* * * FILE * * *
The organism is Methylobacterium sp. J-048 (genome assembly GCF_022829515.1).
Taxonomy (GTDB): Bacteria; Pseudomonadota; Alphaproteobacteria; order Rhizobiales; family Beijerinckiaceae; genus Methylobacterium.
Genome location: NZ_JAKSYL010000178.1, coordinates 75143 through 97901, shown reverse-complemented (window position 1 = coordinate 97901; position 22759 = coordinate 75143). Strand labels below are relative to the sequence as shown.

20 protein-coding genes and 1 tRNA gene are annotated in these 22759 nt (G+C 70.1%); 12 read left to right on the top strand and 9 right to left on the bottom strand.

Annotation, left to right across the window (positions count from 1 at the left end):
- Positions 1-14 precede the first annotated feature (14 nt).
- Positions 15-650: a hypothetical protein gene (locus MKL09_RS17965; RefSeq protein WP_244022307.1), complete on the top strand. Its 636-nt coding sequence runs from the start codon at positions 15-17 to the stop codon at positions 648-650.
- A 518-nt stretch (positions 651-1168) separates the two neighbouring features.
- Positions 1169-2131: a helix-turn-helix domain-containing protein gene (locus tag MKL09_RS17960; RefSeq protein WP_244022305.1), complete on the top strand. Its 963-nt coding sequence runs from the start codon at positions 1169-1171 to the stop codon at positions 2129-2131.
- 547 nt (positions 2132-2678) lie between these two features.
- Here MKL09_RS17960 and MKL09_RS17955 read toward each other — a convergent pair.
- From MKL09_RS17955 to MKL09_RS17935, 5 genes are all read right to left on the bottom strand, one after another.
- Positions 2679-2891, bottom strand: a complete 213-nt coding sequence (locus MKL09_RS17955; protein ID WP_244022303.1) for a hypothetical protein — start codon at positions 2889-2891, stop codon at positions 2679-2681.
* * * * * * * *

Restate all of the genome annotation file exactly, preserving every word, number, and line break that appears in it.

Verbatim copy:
The organism is Methylobacterium sp. J-048 (genome assembly GCF_022829515.1).
Taxonomy (GTDB): Bacteria; Pseudomonadota; Alphaproteobacteria; order Rhizobiales; family Beijerinckiaceae; genus Methylobacterium.
Genome location: NZ_JAKSYL010000178.1, coordinates 75143 through 97901, shown reverse-complemented (window position 1 = coordinate 97901; position 22759 = coordinate 75143). Strand labels below are relative to the sequence as shown.

20 protein-coding genes and 1 tRNA gene are annotated in these 22759 nt (G+C 70.1%); 12 read left to right on the top strand and 9 right to left on the bottom strand.

Annotation, left to right across the window (positions count from 1 at the left end):
- Positions 1-14 precede the first annotated feature (14 nt).
- Positions 15-650: a hypothetical protein gene (locus MKL09_RS17965; RefSeq protein WP_244022307.1), complete on the top strand. Its 636-nt coding sequence runs from the start codon at positions 15-17 to the stop codon at positions 648-650.
- A 518-nt stretch (positions 651-1168) separates the two neighbouring features.
- Positions 1169-2131: a helix-turn-helix domain-containing protein gene (locus tag MKL09_RS17960; RefSeq protein WP_244022305.1), complete on the top strand. Its 963-nt coding sequence runs from the start codon at positions 1169-1171 to the stop codon at positions 2129-2131.
- 547 nt (positions 2132-2678) lie between these two features.
- Here MKL09_RS17960 and MKL09_RS17955 read toward each other — a convergent pair.
- From MKL09_RS17955 to MKL09_RS17935, 5 genes are all read right to left on the bottom strand, one after another.
- Positions 2679-2891, bottom strand: a complete 213-nt coding sequence (locus MKL09_RS17955; protein ID WP_244022303.1) for a hypothetical protein — start codon at positions 2889-2891, stop codon at positions 2679-2681.